The Rio 2016 Olympics was a golden success, especially for the United States. A total of 207 nations, consisting of 11,303 athletes, competed in 28 Summer sports, in which 306 sets of medals, 918 in all, were awarded. Olympic history was made by several, including Maryland swimmer Michael Phelps and runner Usain Bolt of Jamaica.
But two outstanding Olympians did not get one of those 918 medals. Instead, American runner, Abbey D’Agnostino, was awarded the prestigious Pierre de Coubertin Medal. A New Zealand runner, Nikki Hamblin, was also awarded this medal. It has only been awarded 17 times in all previous Olympic Games. It is awarded to those who display an extraordinary act of sportsmanship. Continue reading The Amazing Race
“When you come into the land of Canaan, which I give to you for a possession, and I put the plague of leprosy in a house of the land of your possession, and he that owns the house shall come and tell the priest, saying, It seems to me there is a plague in the house. Then the priest shall command that they empty the house before the priest go into it to see the plague… ” (Leviticus 14:34-35).
In Scripture, leprosy is always symbolic of sin and evil. It was a terrible plague in those days. Lepers were totally cut off from all society, families, and loved ones; nor could they go to the tabernacle to worship God. Lepers were cast outside of the city in camps, and a leper could not return to his family until he was cured, which only the priest could pronounce. But could a house have leprosy? Because the same rituals and commandments that a recovered leper had to follow to be reinstated to society, God also commanded to be applied to a house determined to have leprosy.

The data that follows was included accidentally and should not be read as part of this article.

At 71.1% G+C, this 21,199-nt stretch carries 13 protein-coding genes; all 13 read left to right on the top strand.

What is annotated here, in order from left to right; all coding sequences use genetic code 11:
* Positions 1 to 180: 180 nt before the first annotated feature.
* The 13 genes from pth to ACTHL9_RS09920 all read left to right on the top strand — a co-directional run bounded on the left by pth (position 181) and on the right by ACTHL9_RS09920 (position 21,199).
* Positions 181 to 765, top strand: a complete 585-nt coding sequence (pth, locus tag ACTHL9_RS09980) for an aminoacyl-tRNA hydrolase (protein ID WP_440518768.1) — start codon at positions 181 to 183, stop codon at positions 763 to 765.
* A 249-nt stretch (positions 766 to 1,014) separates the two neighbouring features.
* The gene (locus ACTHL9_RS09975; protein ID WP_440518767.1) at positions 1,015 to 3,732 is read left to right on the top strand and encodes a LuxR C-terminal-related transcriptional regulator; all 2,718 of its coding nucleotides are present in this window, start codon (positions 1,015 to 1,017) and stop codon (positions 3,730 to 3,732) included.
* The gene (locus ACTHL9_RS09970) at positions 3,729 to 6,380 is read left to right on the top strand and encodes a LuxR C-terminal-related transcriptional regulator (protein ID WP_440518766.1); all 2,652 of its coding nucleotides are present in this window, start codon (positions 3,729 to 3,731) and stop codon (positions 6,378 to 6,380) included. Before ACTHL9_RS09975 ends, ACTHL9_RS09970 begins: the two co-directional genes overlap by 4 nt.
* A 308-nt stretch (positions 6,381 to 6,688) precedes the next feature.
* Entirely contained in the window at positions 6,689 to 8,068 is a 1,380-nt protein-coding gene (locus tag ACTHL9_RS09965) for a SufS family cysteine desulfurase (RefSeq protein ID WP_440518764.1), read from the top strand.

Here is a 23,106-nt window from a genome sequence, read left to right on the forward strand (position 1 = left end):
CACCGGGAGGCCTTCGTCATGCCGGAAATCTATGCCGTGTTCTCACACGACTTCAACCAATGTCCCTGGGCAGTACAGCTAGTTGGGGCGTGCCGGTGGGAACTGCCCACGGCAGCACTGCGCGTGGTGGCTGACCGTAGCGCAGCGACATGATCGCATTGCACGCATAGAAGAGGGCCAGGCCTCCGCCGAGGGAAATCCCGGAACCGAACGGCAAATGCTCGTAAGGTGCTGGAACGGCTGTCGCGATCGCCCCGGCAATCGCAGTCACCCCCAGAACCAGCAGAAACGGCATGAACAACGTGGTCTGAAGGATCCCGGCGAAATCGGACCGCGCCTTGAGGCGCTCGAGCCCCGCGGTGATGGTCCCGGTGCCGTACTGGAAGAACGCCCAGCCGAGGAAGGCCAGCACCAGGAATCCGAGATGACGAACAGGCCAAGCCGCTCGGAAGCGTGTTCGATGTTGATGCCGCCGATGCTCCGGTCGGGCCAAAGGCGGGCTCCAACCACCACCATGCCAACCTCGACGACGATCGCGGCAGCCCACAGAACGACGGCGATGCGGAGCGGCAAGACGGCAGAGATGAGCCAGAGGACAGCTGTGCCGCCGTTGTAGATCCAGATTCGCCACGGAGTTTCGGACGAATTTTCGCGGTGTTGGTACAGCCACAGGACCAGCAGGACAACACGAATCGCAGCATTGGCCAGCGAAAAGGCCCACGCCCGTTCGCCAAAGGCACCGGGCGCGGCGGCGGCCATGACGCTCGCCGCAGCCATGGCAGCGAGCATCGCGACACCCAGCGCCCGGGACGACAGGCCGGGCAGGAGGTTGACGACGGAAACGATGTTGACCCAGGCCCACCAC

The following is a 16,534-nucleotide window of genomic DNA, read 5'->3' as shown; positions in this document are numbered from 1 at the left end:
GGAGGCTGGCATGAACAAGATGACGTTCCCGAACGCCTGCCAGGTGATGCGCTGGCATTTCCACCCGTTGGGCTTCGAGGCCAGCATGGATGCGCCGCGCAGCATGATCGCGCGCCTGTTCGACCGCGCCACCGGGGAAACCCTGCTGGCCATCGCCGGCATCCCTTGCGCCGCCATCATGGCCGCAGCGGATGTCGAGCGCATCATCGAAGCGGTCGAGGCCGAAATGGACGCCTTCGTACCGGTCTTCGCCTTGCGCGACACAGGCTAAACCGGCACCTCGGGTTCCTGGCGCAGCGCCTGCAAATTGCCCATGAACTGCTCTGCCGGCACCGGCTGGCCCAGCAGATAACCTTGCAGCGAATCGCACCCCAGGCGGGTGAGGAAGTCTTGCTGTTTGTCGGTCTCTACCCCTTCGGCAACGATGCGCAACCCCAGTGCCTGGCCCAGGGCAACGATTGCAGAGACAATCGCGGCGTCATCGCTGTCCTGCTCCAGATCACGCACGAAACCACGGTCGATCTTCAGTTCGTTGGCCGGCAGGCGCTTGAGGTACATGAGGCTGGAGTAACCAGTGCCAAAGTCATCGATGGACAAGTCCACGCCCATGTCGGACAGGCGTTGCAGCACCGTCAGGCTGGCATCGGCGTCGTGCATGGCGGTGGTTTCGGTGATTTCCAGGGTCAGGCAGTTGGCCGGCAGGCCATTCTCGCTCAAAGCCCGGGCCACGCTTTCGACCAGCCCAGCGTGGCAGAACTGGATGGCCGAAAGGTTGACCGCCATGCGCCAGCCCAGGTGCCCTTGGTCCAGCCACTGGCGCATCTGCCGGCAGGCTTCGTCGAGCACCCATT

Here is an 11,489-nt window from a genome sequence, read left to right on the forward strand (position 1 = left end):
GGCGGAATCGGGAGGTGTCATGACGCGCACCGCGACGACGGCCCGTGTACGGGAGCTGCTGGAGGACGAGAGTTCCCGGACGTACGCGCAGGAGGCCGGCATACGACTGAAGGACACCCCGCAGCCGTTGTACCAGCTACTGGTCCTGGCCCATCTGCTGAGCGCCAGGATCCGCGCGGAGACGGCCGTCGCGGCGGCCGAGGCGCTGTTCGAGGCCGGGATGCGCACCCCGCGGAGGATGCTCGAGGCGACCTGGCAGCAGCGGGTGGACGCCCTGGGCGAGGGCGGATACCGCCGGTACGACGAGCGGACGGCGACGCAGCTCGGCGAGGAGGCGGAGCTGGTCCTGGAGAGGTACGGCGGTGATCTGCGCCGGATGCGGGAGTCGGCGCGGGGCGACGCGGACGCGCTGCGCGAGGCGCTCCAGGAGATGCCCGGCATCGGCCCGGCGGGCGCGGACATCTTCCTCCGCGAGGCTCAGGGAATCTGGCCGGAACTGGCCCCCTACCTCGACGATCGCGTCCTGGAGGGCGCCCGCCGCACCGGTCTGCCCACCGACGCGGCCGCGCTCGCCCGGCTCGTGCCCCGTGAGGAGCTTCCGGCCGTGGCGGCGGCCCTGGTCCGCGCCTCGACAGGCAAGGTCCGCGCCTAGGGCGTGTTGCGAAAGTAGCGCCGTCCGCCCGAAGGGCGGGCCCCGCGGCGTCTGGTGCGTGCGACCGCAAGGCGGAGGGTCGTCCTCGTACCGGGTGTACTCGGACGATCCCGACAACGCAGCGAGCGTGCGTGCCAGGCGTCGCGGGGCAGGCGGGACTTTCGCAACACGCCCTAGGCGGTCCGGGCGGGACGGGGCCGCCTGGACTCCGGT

Continue reading Can A House Have Leprosy?
“To burn or not to burn?”
The question asked by countless Americans over the past hundred years, addressed by State legislatures enacting laws to protect the flag from desecration such as burning, the U.S. Congress who approved the Federal Flag Desecration Law in 1968 to protect it from this and other acts of contempt, and ultimately answered by the Supreme Court of the United States in June 1990. Continue reading America the Bannerful
It was the third day the disciples were with their new teacher, Jesus. He was invited to a marriage celebration at Cana, located on the picturesque Sea of Galilee, and they were also invited. It was probably the marriage of a family member or very close friend, as His mother Mary seemed to know the family of the bridegroom very well.
Continue reading June: Month of Love… Weddings & Anniversaries. The Best Is Yet To Be!
At the time of Israel’s exodus from Egypt, there were about 70 Gentile nations in the earth. From these God specifically isolated the nation of Israel to be His peculiar, separated people as prophesied in Numbers 23:9: “…The people shall dwell alone, and shall not be reckoned among the nations.”
God had sent nine terrible plagues upon the land of Egypt; yet Pharoah would not let the Hebrews go. God told Moses that one final plague would humble Pharaoh to surrender: The death of all firstborn throughout Egypt. In order for their firstborn to be safe, the Israelites had to slay a lamb and strike its blood upon the doorposts of their houses and stay inside. God said: “At midnight I will smite all the firstborn throughout all of Egypt, but when I see the blood, I will pass over you.” Pharoah was broken by his son’s death and let the Hebrews go. Continue reading The Cohanim Y Chromosome